Women auto-rickshaw drivers struggle to make ends meet during post-lockdown period

Auto-drivers hailed as warriors during the lockdown period continue to suffer from a dearth of adequate wages, lack of family support

Women auto-rickshaw drivers
Representation Image

The past few months have been peppered with news articles regarding the public transport sector’s help in providing emergency rides during the lockdown period. Auto drivers, especially women drivers in metropolitan cities like Thane and Chennai, have been hailed for offering transport service to essential-service-workers and for medical emergencies while dealing with their own financial and social problems.

Women auto rickshaw drivers such as Raji and Parameswary from Chennai have been celebrated in newspapers like The Hindu for their social services.

However, while conversing with SabrangIndia, the two drivers said that their financial burden had started to weigh down on them following the end of the supposed lockdown period. Both the women have failed to pay their house-rent for the last five months.

Prior to the lockdown, Raji earned a monthly salary of Rs. 20,000 – 25,000, driving regular customers in the city. Similarly, Parameswary who worked at the CMBT bus stand earned Rs. 30,000 each month. However, since the beginning of the lockdown period, both have been hard-pressed to earn a daily wage of Rs. 200-300.

The situation is particularly bad for Parameswary who has no regular customers because most of her customers are foreigners who come from Mumbai, Dubai. Singapore and Canada. Once the government shut down the inter-state transport services, her earnings were reduced to zero. Even her ‘ladies special’ services from 10 p.m. to 5 a.m. near the same bus stand offer no profits. The two drivers have nowhere to express their grievances as there is no separate women’s union in Chennai.

Even so, they receive help and ration from their family members and receive Rs. 5,000 every month from the government after much request.

“My family members who work in shops offer help from time to time so for now I am okay,” said Parameswary. Grateful for the help they receive, the two women help out with emergency services like transporting food and other necessities to the elderly in the city or similar work.

For her and Raji, the problems centre around their wages. However, other women have to deal with family pressure as well.

Unlike the two women in Chennai, Rekha Ghadge, an auto-rickshaw driver in Thane, did not receive her family’s support when she participated in a ‘rickshaw-on-demand’ service started by the City’s Regional Transport Office. Rekha spent a good part of April, May and June transporting pregnant ladies to hospitals. Her family worried that she would have to work in close contact with infected people but she continued with the emergency rides nonetheless.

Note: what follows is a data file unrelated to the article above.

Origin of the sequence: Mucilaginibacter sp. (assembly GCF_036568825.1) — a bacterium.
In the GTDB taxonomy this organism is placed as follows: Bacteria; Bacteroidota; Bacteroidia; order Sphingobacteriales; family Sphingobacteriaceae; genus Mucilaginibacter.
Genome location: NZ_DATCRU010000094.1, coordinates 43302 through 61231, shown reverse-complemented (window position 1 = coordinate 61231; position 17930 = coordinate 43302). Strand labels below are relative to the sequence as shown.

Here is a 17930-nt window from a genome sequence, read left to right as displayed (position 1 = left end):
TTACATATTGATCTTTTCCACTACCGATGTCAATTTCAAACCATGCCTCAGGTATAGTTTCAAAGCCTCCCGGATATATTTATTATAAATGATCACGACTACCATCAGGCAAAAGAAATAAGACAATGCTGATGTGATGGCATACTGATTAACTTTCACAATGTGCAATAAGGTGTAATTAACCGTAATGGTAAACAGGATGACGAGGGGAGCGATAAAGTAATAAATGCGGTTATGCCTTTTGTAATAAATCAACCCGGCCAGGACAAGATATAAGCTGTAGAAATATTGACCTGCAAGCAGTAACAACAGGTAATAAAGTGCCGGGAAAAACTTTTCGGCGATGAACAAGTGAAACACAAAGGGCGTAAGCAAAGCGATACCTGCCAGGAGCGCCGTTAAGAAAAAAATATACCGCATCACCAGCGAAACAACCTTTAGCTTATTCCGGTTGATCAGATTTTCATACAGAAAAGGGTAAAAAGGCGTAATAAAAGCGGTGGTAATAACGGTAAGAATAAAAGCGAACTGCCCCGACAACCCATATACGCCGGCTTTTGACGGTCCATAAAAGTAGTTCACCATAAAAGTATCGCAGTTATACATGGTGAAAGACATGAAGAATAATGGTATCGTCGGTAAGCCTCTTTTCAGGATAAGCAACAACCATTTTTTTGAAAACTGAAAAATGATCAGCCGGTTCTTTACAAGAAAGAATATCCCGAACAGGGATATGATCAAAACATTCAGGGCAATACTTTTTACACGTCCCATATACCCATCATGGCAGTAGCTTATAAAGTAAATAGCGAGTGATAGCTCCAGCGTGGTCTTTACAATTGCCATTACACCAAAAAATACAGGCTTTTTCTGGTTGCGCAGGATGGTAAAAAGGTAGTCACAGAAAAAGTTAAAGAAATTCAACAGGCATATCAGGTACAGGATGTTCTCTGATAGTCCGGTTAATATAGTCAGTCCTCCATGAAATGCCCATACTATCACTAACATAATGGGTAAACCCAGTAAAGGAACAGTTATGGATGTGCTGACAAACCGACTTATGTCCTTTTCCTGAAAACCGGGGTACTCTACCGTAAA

“At the end of the day, we have to help each other out in times of trouble so I just continue with the work regardless of my family’s warnings,” Rekha told SabrangIndia.

As with all the drivers, Rekha’s daily wages plummeted after the Covid-19 lockdown. At the same time, she received a growing number of calls from her bank for the monthly payment of her autorickshaw.

“I have to pay around Rs. 5,000 per month to the bank. But nowadays I am hardly able to earn a daily wage of Rs. 200. The problem is that once I drop someone at say Ghodbunder, I do not get a passenger while coming back,” said Rekha.

She suspected that the main source of this problem was the lack of railway transport. Currently, railway facilities are unavailable in containment areas like Thane except for essential service workers.

When asked about the condition of women drivers, Rekha said the juggle between professional work and domestic work had become taxing in the last few months.

“I start my work at 10 AM and then return home after 5 PM to start with my house work. We receive rations from NGOs but the government hasn’t offered any help as of yet. We haven’t received the government subsidies either,” she said wishing that share-auto rickshaws would be allowed again.

For now, Rekha shares her earnings with a small group of fellow women drivers.

Meanwhile, the gender discrimination is much more severe in other areas of the city like Kapurbawadi.

Kalpana Reddy told SabrangIndia that she is among the four women drivers working at the Kapurbawadi auto-stand. Everyday her work begins from 8 AM and so do her struggles as she fights for a place to park her vehicle in the auto-rickshaw line.

“The people here argue that drivers who live in Kapurbawadi should be the first in line. As a result, we women who live in other areas have to stand somewhere far behind in the line,” she said.

Prior to coronavirus, Kalpana was not worried about her place in the line. However, such arguments became heated after the lockdown period.

Last week, Kalpana had to call the police after the other drivers allegedly punctured her vehicle. The officials warned the drivers but this seemed to agitate them further.

“I was threatened of physical assault after that incident. The police and RTO officers are very supportive of us women drivers, even the passengers. However, when you receive such abuse in your workplace, who will want to work,” she asked.

Kalpana soon fell sick after the incident so she had to rest a few days. Her husband who is also a rickshaw driver supports her work and had encouraged her to approach the police after the puncturing incident.

However, other family workers have asked Kalpana to quit her job after the recent threats. Her sister and her daughters fear for her life.

“I like driving. I even helped out with the medical emergency rides but working under the current condition is horrible for me,” she said.



Lockdown through the gender lens




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